Lung - nontumor
Infections
Pneumocystis jirovecii pneumonia

Author: Elliot Weisenberg, M.D. (see Authors page)

Revised: 27 February 2017, last major update September 2011

Copyright: (c) 2003-2017, PathologyOutlines.com, Inc.

PubMed search: Pneumocystis jirovecii [title] pneumonia pulmonary

Cite this page: Pneumocystis jirovecii pneumonia. PathologyOutlines.com website. http://www.pathologyoutlines.com/topic/lungnontumorPCP.html. Accessed May 25th, 2017.
Clinical features
  • Formerly known (incorrectly) as P. carinii, a pneumocystis variant that occurs in animals; P. jiroveci1 is specific to humans (eMedicine)
  • Opportunistic yeast-like fungus present in bronchoalveolar lavage (BAL), sputum or biopsy
  • Most common pneumonia in AIDS patients, who are at high risk if CD4 < 200 or if protein-calorie malnutrition
  • May also occur in otherwise immunocompetent patients with protein-calorie malnutrition, hematologic malignancies or undergoing chemotherapy or chronic corticosteroid treatment
  • Causes diffuse or patchy pneumonia; may have coexisting CMV or other infections
  • Incidence has declined dramatically in HIV patients, but is increasing in other immunosuppressed patients, who have 24% mortality at 30 days (BMC Infect Dis 2011;11:76)
  • Radiology: usually atypical interstitial pneumonia; lung biopsy is rarely required for diagnosis
Diagrams / tables

Images hosted on other servers:

Life cycle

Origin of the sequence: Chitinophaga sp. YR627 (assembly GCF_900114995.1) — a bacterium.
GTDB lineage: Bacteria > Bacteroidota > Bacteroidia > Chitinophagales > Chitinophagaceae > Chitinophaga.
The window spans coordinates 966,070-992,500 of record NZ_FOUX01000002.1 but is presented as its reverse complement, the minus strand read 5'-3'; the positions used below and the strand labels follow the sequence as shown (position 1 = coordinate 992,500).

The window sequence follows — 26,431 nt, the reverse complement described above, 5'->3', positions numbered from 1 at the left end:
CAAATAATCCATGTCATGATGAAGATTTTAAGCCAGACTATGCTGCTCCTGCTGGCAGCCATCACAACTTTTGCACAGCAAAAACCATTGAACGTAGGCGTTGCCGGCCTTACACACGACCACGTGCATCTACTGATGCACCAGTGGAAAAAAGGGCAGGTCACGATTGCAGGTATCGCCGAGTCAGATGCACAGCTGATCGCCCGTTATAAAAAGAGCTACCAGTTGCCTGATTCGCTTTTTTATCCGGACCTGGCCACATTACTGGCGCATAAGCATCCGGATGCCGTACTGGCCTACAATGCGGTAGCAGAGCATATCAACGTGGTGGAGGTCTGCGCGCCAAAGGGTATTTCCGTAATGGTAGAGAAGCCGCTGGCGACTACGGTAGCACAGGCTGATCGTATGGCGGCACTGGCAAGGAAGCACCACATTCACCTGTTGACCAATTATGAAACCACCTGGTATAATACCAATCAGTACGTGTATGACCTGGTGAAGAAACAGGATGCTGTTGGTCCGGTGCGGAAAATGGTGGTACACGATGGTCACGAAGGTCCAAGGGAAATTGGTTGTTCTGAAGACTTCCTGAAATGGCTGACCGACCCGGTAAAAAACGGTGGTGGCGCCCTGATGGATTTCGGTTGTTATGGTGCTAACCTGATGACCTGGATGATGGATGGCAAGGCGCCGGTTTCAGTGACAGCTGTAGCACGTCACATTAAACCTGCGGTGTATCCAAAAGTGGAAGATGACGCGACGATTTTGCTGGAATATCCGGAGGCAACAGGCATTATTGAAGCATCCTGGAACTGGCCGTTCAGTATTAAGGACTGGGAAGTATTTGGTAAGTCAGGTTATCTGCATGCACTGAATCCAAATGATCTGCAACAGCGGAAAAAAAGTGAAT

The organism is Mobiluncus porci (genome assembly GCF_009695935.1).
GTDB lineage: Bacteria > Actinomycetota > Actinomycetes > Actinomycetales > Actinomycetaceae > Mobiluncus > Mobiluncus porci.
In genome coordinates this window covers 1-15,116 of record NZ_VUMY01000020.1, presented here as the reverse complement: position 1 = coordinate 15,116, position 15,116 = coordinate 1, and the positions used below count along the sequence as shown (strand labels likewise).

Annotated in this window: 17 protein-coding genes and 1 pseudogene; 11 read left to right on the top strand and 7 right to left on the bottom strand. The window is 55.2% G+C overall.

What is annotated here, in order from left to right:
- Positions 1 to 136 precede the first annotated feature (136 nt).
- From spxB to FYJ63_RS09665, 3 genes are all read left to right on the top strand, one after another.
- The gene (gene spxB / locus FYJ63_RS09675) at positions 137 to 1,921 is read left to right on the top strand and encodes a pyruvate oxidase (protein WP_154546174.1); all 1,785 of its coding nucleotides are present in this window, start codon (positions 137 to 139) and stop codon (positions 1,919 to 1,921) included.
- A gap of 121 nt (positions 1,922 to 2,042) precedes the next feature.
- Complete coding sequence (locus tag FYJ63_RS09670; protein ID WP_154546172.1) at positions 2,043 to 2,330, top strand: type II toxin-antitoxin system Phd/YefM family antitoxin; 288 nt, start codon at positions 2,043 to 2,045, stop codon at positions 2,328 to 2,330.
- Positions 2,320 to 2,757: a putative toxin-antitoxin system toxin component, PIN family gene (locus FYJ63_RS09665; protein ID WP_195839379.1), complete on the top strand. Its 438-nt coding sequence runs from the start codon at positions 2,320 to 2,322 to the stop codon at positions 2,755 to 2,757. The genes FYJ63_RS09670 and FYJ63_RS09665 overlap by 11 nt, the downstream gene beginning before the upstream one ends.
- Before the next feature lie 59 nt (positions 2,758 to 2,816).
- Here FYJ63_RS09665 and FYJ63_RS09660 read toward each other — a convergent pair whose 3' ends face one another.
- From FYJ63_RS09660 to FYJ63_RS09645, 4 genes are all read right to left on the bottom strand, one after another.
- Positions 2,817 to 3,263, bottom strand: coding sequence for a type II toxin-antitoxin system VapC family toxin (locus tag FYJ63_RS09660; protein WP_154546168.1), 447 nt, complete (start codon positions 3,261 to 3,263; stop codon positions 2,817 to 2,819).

Diagnosis
Treatment
  • Pentamidine, folic acid inhibitors (especially sulfonamides) and anti-HIV drugs
  • Prophylactic therapy is currently routine in the setting of HIV and in combination with HAART treatment
Microscopic (histologic) description
  • Alveolar spaces filled with pink, foamy amorphous material composed of proliferating fungi and cell debris
  • Fungi are 4 - 6 microns, cup / boat shaped cysts
  • Also mild inflammatory reaction with fibrin exudate, hyaline membranes
  • Solitary necrotizing granulomas and miliary disease are also described; granulomatous cases lack classic features of intra-alveolar foamy exudates with pneumocystis (Am J Surg Pathol 2010;34:730)
Microscopic (histologic) images

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Alveolar space with frothy material

Cup shaped organisms

GMS stain


Polychrome methylene blue stain

Various images

Fig 1: H&E and GMS inset;
Fig 2: pepsin pretreatment, hematoxylin
only staining and polarized light;
Fig 3: GMS and polarized light

Positive stains
Electron microscopy images

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Alveolar space with frothy material

Differential diagnosis
  • Alveolar proteinosis: diffuse pulmonary opacification and intra-alveolar PAS positive material and lipid; exudative pulmonary edema, sputum contains gelatinous material; no inflammation; alveolar contents contain type II pneumocytes and necrotic alveolar macrophages
  • Goodpasture syndrome: necrotizing, hemorrhagic, interstitial pneumonitis; associated with rapidly proliferative glomerulonephritis, linear immunoglobulin deposits on basement membranes of alveolar septal walls; also intra-alveolar hemorrhage, septal thickening and hypertrophy, organization of blood in alveolar spaces
  • BOOP: bronchiolar and alveolar plugs of loose fibrous tissue